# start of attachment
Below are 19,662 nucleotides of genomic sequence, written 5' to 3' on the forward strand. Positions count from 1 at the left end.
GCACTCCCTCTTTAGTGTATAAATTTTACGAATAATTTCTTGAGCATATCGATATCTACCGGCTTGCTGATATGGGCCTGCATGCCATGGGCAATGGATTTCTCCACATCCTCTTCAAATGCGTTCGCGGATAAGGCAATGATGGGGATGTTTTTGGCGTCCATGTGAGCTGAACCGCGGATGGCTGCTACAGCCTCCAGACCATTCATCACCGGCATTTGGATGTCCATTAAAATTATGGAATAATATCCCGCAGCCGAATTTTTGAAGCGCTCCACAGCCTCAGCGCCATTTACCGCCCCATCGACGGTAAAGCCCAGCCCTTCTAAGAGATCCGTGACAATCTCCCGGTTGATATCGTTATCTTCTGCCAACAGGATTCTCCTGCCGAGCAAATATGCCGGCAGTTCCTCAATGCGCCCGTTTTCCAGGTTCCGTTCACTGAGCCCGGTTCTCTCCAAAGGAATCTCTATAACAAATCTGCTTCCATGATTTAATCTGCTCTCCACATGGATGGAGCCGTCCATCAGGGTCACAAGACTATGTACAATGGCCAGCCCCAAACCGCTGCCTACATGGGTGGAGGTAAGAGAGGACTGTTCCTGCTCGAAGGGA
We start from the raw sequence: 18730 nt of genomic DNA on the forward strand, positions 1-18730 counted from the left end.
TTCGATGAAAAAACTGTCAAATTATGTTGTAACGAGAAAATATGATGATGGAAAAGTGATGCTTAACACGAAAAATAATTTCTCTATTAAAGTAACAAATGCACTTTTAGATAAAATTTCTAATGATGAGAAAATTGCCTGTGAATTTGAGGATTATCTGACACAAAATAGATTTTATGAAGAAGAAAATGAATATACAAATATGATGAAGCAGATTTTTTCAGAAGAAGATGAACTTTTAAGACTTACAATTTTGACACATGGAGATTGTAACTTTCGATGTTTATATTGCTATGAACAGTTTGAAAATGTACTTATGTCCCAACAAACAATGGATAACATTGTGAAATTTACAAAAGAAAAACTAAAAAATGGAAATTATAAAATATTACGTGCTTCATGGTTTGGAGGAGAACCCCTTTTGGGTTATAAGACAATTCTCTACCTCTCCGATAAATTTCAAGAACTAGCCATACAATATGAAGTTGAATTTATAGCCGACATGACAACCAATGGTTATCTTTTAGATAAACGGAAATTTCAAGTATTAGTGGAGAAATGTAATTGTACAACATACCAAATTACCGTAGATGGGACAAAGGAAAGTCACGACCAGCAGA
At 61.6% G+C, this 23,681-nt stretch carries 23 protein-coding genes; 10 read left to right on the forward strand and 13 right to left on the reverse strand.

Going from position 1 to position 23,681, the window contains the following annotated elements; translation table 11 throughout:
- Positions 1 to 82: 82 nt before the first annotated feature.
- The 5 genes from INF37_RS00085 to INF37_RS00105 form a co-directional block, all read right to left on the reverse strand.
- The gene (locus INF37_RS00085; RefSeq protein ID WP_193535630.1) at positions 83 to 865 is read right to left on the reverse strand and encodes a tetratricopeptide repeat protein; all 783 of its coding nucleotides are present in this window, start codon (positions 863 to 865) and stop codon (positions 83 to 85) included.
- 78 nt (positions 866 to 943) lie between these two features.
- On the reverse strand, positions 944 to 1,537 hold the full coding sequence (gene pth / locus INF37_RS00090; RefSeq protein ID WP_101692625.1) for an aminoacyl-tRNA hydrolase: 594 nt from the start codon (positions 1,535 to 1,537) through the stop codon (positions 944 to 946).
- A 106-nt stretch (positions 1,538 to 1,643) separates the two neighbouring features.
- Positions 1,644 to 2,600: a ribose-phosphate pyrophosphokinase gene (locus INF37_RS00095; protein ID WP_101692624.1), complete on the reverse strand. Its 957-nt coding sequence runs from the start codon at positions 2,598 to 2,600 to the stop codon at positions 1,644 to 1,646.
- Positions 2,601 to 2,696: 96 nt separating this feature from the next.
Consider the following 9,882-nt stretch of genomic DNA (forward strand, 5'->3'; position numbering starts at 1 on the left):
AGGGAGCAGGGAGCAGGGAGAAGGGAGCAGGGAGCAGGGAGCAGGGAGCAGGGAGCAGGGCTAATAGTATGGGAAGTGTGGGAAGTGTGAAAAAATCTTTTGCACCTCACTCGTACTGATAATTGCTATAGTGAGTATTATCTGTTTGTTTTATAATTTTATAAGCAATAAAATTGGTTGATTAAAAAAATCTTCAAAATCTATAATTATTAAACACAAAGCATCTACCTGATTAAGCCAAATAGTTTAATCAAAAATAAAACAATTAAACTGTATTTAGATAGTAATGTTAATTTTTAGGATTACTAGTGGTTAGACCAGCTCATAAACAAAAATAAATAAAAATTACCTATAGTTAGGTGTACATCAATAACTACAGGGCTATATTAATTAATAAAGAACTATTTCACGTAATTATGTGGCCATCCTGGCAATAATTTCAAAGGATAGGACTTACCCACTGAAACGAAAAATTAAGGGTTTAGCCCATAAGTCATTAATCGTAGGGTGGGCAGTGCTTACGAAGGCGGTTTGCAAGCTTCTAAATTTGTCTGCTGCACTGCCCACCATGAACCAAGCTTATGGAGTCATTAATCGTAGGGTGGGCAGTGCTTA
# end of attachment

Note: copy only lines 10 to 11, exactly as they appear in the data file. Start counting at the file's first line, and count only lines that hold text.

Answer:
- 78 nt (positions 866 to 943) lie between these two features.
- On the reverse strand, positions 944 to 1,537 hold the full coding sequence (gene pth / locus INF37_RS00090; RefSeq protein ID WP_101692625.1) for an aminoacyl-tRNA hydrolase: 594 nt from the start codon (positions 1,535 to 1,537) through the stop codon (positions 944 to 946).